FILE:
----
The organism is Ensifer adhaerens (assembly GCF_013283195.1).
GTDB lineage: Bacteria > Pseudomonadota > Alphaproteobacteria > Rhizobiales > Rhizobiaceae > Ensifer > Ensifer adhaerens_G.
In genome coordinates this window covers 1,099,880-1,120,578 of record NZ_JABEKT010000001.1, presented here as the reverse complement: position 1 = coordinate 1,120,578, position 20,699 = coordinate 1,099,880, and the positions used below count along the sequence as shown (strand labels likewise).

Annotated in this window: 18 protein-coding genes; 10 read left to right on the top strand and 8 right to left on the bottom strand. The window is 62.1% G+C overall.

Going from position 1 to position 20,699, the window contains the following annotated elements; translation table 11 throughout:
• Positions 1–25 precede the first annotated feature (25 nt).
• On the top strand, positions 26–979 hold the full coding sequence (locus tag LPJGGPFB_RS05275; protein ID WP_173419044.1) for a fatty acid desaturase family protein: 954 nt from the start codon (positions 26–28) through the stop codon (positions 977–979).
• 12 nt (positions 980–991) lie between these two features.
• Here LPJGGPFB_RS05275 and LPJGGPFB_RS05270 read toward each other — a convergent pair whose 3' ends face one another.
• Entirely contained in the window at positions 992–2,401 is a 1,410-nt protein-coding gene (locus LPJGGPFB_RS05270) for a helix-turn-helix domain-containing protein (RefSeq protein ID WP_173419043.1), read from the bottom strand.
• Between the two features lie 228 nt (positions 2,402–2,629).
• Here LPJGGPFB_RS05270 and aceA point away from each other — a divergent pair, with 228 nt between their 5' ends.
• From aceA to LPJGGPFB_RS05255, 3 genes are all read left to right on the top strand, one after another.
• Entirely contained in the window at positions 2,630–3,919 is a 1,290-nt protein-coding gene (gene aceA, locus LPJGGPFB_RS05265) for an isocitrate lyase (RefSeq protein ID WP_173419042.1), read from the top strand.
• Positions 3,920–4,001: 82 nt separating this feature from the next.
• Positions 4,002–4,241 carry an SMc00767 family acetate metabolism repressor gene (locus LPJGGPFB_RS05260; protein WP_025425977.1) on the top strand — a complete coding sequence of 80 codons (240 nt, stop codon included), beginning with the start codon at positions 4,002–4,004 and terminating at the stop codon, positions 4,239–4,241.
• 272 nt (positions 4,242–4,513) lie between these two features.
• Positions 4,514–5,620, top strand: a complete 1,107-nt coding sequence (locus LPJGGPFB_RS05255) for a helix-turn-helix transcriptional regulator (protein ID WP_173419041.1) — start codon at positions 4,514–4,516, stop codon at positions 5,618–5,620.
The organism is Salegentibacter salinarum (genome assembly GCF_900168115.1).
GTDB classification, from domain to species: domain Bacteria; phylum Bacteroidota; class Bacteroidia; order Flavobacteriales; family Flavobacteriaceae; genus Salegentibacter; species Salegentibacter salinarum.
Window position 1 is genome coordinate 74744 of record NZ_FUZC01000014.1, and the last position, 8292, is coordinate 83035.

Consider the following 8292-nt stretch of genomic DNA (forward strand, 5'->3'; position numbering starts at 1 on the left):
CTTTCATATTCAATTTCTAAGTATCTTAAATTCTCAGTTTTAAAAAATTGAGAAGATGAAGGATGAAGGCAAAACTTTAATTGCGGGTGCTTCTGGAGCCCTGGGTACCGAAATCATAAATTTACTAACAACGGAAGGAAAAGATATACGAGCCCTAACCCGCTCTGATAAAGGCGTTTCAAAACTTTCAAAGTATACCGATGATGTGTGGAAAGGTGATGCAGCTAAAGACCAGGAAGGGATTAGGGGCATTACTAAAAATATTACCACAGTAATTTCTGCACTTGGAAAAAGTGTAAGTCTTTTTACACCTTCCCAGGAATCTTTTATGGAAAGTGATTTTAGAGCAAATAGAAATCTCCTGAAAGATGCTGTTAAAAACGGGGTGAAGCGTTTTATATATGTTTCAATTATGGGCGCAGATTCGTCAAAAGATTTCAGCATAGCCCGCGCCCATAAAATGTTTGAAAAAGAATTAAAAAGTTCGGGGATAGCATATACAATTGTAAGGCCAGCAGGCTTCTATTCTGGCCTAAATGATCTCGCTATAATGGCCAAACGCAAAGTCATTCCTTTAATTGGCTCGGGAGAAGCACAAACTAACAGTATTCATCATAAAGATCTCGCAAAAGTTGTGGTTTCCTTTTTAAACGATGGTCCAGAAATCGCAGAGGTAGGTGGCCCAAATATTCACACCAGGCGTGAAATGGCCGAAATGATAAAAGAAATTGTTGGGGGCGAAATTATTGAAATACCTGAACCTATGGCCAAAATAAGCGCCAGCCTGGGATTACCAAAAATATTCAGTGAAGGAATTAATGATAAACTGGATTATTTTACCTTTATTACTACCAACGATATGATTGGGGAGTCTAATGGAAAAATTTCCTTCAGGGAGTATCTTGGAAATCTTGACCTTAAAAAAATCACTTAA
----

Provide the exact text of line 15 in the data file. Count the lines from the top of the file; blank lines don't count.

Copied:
• Positions 3,920–4,001: 82 nt separating this feature from the next.